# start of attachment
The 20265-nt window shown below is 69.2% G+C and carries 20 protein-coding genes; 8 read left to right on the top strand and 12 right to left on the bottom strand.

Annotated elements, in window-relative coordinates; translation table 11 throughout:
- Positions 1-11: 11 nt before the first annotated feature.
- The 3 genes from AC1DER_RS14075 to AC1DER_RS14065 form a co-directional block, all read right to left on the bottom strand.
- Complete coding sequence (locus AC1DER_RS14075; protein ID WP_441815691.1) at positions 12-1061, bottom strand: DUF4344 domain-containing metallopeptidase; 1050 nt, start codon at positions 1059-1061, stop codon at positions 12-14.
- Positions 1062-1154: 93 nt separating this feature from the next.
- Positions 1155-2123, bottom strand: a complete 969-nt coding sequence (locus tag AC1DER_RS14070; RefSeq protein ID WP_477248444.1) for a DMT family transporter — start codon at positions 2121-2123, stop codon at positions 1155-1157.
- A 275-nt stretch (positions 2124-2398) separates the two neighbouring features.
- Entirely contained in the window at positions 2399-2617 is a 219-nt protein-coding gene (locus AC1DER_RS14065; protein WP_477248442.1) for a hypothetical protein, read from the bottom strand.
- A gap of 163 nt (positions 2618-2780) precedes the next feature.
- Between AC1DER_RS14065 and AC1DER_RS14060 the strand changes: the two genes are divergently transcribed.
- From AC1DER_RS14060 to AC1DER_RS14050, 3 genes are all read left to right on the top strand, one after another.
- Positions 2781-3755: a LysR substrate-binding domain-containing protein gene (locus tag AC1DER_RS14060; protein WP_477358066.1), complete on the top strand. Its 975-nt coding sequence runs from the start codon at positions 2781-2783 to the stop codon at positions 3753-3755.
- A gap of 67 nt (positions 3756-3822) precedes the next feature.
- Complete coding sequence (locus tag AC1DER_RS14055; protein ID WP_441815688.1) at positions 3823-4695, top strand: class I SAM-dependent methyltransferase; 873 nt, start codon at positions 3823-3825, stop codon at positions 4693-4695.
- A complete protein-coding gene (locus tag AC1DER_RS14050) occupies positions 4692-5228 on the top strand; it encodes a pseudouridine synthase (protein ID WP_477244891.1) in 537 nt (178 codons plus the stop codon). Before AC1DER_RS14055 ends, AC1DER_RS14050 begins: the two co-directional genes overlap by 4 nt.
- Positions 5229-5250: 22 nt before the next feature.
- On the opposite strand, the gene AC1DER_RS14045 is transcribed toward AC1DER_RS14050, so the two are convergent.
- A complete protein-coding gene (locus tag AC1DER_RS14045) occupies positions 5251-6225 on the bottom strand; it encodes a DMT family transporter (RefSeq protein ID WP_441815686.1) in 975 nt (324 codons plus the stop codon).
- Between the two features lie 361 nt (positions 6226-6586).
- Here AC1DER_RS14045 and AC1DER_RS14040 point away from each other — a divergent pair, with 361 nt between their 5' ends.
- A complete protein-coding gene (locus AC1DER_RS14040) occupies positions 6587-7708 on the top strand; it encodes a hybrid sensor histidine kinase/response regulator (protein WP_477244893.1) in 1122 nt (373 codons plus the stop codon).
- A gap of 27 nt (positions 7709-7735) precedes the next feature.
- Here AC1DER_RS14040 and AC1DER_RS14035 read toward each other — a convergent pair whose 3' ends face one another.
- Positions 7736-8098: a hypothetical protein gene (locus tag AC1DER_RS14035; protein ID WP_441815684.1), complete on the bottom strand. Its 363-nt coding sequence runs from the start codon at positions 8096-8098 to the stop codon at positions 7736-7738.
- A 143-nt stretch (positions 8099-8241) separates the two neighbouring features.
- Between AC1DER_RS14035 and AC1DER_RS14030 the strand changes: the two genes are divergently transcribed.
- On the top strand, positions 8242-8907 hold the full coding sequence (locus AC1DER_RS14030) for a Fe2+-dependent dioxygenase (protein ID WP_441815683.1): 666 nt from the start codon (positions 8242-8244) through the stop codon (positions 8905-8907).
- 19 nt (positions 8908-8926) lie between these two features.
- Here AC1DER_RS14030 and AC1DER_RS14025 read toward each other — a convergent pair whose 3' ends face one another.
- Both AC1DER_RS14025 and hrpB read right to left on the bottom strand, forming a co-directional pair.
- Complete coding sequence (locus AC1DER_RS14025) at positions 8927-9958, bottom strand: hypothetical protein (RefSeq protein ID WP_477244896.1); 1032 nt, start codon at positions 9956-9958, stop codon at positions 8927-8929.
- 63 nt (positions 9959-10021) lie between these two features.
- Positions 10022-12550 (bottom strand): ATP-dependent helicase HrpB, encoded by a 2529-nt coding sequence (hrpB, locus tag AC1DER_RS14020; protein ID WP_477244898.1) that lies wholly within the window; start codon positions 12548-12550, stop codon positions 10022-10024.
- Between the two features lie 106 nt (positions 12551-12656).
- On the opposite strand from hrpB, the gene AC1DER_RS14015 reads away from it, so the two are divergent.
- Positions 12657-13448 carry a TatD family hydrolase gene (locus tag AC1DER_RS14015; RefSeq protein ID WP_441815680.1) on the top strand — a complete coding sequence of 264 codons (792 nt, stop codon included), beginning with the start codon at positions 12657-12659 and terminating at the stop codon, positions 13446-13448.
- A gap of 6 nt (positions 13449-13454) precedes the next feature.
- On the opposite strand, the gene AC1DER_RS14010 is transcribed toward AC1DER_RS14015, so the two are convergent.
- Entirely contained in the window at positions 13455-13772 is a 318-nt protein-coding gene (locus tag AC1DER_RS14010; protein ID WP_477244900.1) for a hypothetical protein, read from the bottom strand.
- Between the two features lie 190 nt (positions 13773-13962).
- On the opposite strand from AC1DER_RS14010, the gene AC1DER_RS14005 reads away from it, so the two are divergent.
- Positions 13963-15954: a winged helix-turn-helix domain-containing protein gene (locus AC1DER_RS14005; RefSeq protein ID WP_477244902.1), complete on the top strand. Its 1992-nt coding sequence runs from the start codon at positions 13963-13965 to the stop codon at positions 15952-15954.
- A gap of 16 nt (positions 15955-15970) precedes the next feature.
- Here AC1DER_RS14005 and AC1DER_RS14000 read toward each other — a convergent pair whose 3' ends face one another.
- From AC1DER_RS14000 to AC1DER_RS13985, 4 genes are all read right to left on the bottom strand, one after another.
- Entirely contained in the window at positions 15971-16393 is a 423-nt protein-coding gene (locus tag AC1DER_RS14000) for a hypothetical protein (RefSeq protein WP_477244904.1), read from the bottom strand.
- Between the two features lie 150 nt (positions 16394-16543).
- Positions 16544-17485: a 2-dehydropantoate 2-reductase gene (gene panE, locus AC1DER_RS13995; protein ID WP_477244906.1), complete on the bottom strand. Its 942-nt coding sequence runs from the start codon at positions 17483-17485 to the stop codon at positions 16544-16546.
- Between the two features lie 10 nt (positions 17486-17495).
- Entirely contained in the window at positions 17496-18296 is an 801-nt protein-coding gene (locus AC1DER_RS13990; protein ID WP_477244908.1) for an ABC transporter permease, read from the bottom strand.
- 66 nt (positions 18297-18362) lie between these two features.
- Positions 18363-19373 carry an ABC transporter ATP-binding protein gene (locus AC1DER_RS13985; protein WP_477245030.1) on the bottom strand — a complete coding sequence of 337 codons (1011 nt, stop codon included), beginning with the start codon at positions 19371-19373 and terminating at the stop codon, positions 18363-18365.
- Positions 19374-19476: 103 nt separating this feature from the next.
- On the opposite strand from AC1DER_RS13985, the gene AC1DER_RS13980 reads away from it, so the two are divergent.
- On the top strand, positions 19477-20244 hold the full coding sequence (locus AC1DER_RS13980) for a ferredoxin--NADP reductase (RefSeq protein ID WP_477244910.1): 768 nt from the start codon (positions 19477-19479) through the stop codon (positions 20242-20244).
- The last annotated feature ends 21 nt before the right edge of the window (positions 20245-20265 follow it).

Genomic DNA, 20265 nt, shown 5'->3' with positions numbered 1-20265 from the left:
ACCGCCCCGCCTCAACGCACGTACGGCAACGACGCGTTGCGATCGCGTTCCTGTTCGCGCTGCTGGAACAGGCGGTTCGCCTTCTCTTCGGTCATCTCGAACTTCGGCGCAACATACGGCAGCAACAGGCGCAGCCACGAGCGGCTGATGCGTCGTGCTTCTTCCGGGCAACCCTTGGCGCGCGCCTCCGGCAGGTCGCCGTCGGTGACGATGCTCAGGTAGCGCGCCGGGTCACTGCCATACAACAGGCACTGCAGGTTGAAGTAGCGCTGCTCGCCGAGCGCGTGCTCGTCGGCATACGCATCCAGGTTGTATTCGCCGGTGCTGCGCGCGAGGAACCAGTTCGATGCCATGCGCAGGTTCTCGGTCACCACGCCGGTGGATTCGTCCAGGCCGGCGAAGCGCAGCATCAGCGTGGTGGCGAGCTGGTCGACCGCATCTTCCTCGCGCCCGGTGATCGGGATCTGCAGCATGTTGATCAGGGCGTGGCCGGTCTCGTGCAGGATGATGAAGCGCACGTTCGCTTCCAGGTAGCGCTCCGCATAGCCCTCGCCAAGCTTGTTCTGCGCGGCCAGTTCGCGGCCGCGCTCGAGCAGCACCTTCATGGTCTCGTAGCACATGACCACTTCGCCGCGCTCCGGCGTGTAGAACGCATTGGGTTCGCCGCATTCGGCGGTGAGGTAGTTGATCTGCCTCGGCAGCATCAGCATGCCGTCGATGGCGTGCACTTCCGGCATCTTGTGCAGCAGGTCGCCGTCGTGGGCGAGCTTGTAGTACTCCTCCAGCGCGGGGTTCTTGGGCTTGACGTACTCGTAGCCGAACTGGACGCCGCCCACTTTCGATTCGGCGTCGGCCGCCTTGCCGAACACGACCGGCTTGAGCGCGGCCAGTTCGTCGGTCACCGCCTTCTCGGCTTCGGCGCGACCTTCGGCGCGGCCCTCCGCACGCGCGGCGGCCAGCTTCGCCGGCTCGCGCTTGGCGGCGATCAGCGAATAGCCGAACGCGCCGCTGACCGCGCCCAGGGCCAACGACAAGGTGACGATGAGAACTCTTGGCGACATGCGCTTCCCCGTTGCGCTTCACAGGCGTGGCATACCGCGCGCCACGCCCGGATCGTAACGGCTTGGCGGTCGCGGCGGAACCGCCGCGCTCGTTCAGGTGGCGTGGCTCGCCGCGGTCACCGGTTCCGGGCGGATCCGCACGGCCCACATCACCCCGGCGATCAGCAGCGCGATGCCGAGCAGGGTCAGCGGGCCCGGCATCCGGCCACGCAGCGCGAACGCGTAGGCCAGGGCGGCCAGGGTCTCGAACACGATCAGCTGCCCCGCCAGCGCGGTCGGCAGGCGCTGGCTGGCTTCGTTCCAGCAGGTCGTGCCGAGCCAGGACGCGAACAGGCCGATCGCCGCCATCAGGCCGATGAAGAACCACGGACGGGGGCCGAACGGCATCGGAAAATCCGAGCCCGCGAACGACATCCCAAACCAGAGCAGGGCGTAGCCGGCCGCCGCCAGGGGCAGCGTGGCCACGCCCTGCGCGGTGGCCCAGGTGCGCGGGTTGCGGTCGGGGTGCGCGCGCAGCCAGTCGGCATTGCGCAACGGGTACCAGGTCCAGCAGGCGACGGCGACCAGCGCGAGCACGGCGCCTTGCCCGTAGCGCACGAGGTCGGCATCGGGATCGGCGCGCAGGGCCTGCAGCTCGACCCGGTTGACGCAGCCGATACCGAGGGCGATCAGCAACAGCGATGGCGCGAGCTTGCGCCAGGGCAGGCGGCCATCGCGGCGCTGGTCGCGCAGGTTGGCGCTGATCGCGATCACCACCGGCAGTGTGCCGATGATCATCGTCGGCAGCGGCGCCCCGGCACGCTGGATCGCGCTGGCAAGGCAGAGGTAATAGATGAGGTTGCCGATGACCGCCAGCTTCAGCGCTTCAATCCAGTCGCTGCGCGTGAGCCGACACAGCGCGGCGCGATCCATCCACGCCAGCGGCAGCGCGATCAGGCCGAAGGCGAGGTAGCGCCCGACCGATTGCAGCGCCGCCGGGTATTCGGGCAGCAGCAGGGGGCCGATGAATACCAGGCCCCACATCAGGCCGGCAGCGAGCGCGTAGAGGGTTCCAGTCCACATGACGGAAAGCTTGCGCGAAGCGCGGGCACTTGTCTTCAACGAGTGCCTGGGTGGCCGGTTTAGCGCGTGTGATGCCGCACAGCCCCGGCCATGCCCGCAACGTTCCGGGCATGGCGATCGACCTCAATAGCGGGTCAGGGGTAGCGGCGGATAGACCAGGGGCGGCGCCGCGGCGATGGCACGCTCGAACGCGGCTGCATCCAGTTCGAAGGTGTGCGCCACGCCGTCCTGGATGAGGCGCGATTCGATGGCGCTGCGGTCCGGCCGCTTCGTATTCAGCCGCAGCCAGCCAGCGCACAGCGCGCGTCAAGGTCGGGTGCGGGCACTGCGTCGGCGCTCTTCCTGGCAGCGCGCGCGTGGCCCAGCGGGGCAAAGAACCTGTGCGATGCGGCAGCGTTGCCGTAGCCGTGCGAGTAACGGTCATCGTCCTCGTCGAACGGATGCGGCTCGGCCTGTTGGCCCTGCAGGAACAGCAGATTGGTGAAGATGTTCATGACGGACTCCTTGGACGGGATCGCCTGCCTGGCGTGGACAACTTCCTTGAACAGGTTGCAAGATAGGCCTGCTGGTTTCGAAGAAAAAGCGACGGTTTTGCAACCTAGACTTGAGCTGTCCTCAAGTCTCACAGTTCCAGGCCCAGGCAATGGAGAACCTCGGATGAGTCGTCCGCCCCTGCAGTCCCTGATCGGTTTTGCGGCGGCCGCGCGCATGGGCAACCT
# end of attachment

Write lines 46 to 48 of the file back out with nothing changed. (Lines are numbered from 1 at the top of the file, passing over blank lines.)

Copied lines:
- From AC1DER_RS14000 to AC1DER_RS13985, 4 genes are all read right to left on the bottom strand, one after another.
- Entirely contained in the window at positions 15971-16393 is a 423-nt protein-coding gene (locus tag AC1DER_RS14000) for a hypothetical protein (RefSeq protein WP_477244904.1), read from the bottom strand.
- Between the two features lie 150 nt (positions 16394-16543).